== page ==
of their greater familiarity with racing problems may develop other facts to be considered in resolving the question of whether the restriction here imposed by FRA is, in the circumstances, a reasonable one. The proofs should be limited in the usual manner by the sense and discretion of the trial court.

In fairness a reasonable period of discovery should be allowed on remand. Plaintiff is directed to immediately move before the trial court for an order for discovery within a time frame fair to plaintiff and to defendants FRA and Ferrone.

We can conceive of no reason why defendant New Jersey Racing Commission should be continued in the matter presented by appeal number one. Defendant Ferrone's action was taken solely on behalf of FRA, his employer, was not done pursuant to any regulation of the NJRC nor was it authorized by that body. The dismissal of the complaint so far as the NJRC is concerned is therefore affirmed because the matter presented is a private one that may give rise to a claim of private damage.

Without the benefit of further facts we cannot, on these affidavits, determine whether plaintiff's claimed right to a restraint pending final resolution has merit. The likelihood that plaintiff will prevail on the merits is not adequately presented on this record nor is the record clear that the harm suffered by plaintiff is truly irreparable since plaintiff is not precluded from racing this horse at tracks in other states and in this State at times when such tracks are in operation. Plaintiff's request for such a restraint is therefore denied without prejudice to the right to renew the request, if still desired, on remand.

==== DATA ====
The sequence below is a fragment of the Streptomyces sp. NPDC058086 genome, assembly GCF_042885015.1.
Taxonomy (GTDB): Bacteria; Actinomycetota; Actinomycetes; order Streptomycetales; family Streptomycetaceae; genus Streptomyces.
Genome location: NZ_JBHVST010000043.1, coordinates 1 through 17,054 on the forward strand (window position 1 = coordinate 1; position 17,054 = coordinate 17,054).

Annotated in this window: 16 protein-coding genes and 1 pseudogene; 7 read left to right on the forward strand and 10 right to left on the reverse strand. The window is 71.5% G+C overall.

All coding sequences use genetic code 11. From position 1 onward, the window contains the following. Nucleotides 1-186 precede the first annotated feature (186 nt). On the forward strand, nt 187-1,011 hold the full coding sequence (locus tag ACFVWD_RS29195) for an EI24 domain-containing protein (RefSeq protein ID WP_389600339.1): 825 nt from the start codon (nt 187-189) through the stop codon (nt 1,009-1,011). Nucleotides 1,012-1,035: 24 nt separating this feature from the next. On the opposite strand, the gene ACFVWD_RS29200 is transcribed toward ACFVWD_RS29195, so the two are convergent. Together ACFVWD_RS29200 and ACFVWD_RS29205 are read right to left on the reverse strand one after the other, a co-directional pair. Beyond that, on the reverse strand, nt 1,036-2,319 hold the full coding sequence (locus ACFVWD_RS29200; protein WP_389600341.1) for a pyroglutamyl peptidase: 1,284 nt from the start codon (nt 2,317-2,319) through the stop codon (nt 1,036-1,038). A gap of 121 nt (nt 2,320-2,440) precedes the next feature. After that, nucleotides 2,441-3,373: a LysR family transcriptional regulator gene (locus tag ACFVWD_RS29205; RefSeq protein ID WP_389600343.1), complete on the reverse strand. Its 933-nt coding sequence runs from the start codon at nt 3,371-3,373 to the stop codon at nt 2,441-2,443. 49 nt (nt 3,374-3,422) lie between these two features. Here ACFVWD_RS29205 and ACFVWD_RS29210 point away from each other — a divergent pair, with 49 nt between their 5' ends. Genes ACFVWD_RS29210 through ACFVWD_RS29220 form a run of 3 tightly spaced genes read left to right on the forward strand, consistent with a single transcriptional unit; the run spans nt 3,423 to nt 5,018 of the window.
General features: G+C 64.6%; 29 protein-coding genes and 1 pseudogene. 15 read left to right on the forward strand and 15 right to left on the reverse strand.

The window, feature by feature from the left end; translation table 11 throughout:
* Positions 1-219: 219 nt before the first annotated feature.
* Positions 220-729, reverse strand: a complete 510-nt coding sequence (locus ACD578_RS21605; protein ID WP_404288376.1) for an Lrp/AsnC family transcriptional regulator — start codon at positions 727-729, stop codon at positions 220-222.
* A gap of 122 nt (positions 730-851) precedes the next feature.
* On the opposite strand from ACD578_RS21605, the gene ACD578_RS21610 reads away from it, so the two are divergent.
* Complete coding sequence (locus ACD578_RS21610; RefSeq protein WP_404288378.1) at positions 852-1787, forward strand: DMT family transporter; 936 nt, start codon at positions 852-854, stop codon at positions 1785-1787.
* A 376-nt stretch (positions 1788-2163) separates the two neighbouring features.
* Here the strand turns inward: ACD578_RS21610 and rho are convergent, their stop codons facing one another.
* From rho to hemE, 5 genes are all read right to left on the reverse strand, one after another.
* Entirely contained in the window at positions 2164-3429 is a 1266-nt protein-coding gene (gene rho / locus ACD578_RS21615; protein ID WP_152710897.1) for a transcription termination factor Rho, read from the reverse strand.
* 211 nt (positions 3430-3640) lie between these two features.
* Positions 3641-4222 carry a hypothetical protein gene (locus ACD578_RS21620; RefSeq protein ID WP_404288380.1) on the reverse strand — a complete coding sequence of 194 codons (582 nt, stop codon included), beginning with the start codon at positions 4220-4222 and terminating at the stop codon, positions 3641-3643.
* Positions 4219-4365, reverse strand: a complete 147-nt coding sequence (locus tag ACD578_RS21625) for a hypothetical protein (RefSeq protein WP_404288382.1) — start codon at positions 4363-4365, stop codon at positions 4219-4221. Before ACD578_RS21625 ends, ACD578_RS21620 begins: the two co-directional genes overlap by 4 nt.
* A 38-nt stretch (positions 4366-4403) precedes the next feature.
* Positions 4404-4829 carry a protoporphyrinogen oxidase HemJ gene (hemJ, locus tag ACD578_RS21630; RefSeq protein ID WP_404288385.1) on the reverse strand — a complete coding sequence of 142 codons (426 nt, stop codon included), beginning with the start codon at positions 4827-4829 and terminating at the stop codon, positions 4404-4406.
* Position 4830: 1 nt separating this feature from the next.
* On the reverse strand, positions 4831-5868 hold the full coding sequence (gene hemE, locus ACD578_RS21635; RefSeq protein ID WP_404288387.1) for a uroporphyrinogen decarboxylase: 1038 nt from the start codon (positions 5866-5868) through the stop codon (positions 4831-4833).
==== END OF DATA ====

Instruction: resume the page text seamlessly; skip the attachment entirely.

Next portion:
To the extent plaintiff has argued federal due process and equal protection issues, we find no proof here presented of state action and reject such issues as clearly without merit. R. 2:11-3(e)(1)(E). The argument that FRA's action "constitutes an unreasonable restraint on trade" (an argument presented without reference to any statutory or case law) we equally find clearly without merit. R. 2:11-3(e)(1)(E).

[186 NJSuper Page 496]

For the reasons expressed the order of September 16, 1981, insofar as it pertains to defendants FRA and Ferrone, is reversed and the matter is remanded for proceedings consistent with this opinion.

II. Appeal Number Two

The dispute presented by the pleadings in this case was one solely involving the opposing common law rights of a racehorse owner and a racetrack proprietor. The exclusionary action taken by defendant FRA through its employee Ferrone was not done under color of, nor pursuant to, any regulation of defendant NJRC. The NJRC is empowered by N.J.S.A. 5:5-30 "to prescribe rules, regulations and conditions under which all horse races shall be conducted" in this State. Pursuant to that statute it has, as to harness racing, promulgated regulations for that purpose. N.J.A.C. 13:71-1.1 et seq. None of these regulations attempt to regulate the issue here presented, i.e., the right of a licensed horse owner to race his horse at a given track. We need not decide whether the NJRC has power to regulate that right. It is sufficient for present purposes to note that it has not done so and has here, consistent with that approach, regarded the matter as one which "concerns a purely business related decision of the Freehold Raceway and its racing secretary."

We agree with this position. Plaintiff, moreover, seeks not only to enforce his common law rights but to obtain restraints and money damages as well. Clearly, his remedy lies in the courts. Appeal No. A-5580-80T2 is, therefore, dismissed.


In summary, the order of judgment appealed in case No. A-5579-80T2 is affirmed as to defendant New Jersey Racing Commission but reversed and remanded as to defendants Frank Ferrone and Freehold Raceway Association. The appeal in No. A-5580-80T2 is dismissed. We do not retain jurisdiction.